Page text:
[If you have a question about writing or television or novels or screenplays or any of these places where I write words and other people read them, send an email to pamie at pamie dot com with the subject line: YOUR WEEKLY PROCRASTINATION. I will try not to yell at the next person who has a question. I WILL TRY.]

18 thoughts on “Hey, Pamie: “Is it okay that I’m a blogger?”

  1. Thank you so much for this post. I have blogging for a long time but always felt like I wasn’t actually “writing” until one day I realized…yes, I am. Your writing blogs are so encouraging! Thank you!

  2. this post is exactly why i fucking love your ass. you’ve always tweeted me such lovely things and always answered all my mushy lovey dovey emails. and your books rock. i feel so encouraged all of the sudden.

    p.s. i love the name of this blogger’s website. i am so excited to bookmark and read. you’ve got a new fan, s.i.!!!!

  3. I have a blog, but it’s not real writing any more than Tibetan drunken slap-fighting with my idiot friends is “Olympic-class sport.” I do it to amuse me, and if anyone driving by happens to get a chuckle or an itch to raise an eyebrow or maybe a deep and consuming need to hang the bird and scream “SHUT UP, YOU MORON!”, then We Are Pleased.

    This is not apologizing for whatever it is that I do — it’s just objective acceptance that what I do ain’t all that much.

    And “monetize”? Man, I ain’t never monetized nuthin in my entire life. I bet it requires special pants.

    Good to have you back.

    B

  4. You’re so right about this. I also think that there’s a related problem here, which is that many people don’t really understand the idea of writing as a career if you’re not doing it in an office Monday-Friday, 9-5. I’ve been a freelancer since 2003, making nearly the same salary that I did at my last 9-5 office job, without having to serve on any “continuous quality improvement” committees! Yet now that my youngest child has started kindergarten, I have been asked repeatedly when I am going “back to work”–by people who have been hearing about my work for the last 8 years. My conclusion is that they just don’t really get how writing can be a “real” job.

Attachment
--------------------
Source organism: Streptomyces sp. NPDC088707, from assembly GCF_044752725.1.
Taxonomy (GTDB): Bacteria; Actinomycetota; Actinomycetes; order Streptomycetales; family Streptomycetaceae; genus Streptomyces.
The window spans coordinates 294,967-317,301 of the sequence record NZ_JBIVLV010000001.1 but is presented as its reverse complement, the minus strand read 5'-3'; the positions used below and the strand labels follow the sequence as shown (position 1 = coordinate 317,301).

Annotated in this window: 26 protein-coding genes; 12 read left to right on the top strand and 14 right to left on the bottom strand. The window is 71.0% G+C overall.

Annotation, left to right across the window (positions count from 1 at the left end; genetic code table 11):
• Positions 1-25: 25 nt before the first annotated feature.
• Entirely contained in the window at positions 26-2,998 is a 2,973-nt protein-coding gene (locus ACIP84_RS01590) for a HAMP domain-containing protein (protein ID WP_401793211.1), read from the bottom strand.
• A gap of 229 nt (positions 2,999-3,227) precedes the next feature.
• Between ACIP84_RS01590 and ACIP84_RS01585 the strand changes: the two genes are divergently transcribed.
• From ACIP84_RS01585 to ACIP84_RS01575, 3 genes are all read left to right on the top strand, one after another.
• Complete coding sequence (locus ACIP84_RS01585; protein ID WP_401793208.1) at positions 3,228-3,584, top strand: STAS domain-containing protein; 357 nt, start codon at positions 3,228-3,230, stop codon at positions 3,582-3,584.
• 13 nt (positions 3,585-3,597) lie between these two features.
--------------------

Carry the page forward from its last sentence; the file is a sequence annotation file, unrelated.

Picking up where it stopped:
5. Sigh. I have about four or five blogs in different states of abandonment and I DREAM of someone happening by one of those sites, even if only to yell at me. And I’m ONLY posting this because in real life I am a Continuous Quality Improvement expert for the government.

    Sigh.

  6. Here’s what’s weird: I am a writer/editor for a major bank; I’m part of a team that writes and edits all the words on said bank’s ginormous website. So it literally says “Writer/Editor” on my business card, and yet? I don’t consider this “legitimate” writing. What am I writing? Instructional text for people who want to make a credit card payment? FAQs about mortgages? WHO CARES?

    I LONG for the day when I have enough time away from said “real” job to spend doing what *I* consider “legitimate” writing (can I possibly use more quotation marks? Bleh) like my blog and the series of children’s books I’ve written and am too chickenshit to submit to agencies.

    All this to say that I completely agree with you: Legitimate writing is whatever gets your true voice out there. My job pays me handsomely, but that doesn’t, to me, make it legitimate writing. It just pays the bills. And that’s really awesome, but it ain’t everything, at least not for a writer.

  7. I think your response was very thoughtful. And friendly…in a between-the-lines and this-is-for-your-own-good kind of way. With a helpful dose of shaking. I needed that.

    I found your website after randomly picking up Why Girls Are Wierd at Barnes and Noble, and have been a fan ever since, which must have been after the Chick Click days. I went to see you at a reading in San Francisco once. We took a picture together and you were so nice. Unfortunately, I was awkward, because I was shy and geeking out from meeting pamie.com!

    Anyway, thanks so much you for your reply. Everything you said is so right on and encouraging and the the kick in the ass I needed. Next time I write to you I will be loud and proud, and the next time I go to one of your readings, hopefully I can do more than giggle nervously.

  8. Thanks for the inspiration and encouragement… it helped me finish an entry I’d been working on for a while now.

    You really are quite skilled at expressing thoughts with words pamie.com… have you thought about writing for a living? ;-)

  9. Thanks Pamie and s.i.